Sunday, July 25, 2010

The Five Questions of Historical Inquiry

There are three distinguishable but clearly interrelated methods of historical knowledge: factual, explanatory, and normative. The first of these methods is divisible into three forms of inquiry: chronology, interpretation, and recreation. Historical knowledge thus seeks answers to five questions: first, “What occurred in a specific place at a specific time?”; second, “What is the importance of what occurred?”; third, “What was it like when it occurred?”; fourth, “Owing to what conditions did it occur?”; fifth, “Is it good or bad that it should have occurred?” These are all pertinent questions; none can properly be disqualified; and they all permit of answers more or less true and more or less proved.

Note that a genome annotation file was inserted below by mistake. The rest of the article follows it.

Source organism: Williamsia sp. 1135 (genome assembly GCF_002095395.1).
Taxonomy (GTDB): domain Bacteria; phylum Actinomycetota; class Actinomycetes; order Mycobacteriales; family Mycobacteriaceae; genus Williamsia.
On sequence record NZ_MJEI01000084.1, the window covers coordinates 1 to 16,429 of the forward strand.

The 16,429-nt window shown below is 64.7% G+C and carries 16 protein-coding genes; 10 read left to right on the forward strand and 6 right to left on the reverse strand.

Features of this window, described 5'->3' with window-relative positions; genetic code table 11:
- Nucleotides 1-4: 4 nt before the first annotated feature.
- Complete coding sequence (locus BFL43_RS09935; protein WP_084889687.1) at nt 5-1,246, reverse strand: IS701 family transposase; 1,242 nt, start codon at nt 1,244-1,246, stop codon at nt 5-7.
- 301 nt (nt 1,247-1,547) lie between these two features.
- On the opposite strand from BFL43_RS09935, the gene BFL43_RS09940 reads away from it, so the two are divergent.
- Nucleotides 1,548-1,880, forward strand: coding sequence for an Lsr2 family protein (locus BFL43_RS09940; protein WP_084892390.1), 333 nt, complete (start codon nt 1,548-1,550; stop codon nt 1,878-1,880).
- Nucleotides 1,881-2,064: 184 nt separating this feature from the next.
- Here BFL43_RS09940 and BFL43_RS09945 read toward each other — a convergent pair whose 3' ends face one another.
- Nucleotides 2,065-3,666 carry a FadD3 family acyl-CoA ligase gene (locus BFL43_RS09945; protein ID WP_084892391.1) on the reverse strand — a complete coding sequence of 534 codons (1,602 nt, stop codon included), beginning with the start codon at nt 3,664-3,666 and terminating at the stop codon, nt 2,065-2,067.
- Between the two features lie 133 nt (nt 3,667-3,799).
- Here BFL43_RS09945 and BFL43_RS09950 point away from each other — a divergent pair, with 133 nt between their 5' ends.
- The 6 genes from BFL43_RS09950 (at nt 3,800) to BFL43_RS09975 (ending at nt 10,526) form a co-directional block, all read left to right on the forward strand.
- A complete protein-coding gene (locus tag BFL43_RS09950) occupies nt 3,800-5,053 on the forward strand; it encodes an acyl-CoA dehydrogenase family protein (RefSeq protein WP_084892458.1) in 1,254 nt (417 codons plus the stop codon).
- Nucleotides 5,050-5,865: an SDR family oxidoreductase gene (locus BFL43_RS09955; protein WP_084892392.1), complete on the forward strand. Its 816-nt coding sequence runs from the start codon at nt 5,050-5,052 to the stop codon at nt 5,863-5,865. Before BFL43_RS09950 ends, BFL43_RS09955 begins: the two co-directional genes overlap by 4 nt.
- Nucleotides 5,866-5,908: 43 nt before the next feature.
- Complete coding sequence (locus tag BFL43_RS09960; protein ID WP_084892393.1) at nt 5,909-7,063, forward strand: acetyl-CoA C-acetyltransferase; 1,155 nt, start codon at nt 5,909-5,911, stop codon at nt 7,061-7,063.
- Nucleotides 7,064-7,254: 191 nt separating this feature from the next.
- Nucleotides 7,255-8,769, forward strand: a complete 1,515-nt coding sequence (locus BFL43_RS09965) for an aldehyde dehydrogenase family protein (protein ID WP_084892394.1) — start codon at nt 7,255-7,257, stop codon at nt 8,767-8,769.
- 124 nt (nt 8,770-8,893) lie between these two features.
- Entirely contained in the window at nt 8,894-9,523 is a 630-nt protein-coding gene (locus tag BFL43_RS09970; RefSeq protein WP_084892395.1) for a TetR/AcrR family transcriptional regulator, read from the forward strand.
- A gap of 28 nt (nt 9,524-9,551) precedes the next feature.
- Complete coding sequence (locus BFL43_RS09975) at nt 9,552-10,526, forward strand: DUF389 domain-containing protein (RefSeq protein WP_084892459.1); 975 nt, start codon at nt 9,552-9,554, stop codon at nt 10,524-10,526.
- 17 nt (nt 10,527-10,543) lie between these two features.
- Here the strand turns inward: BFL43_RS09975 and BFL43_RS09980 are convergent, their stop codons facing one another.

Ralph Barton Perry, Realms of Value, Chapter XX

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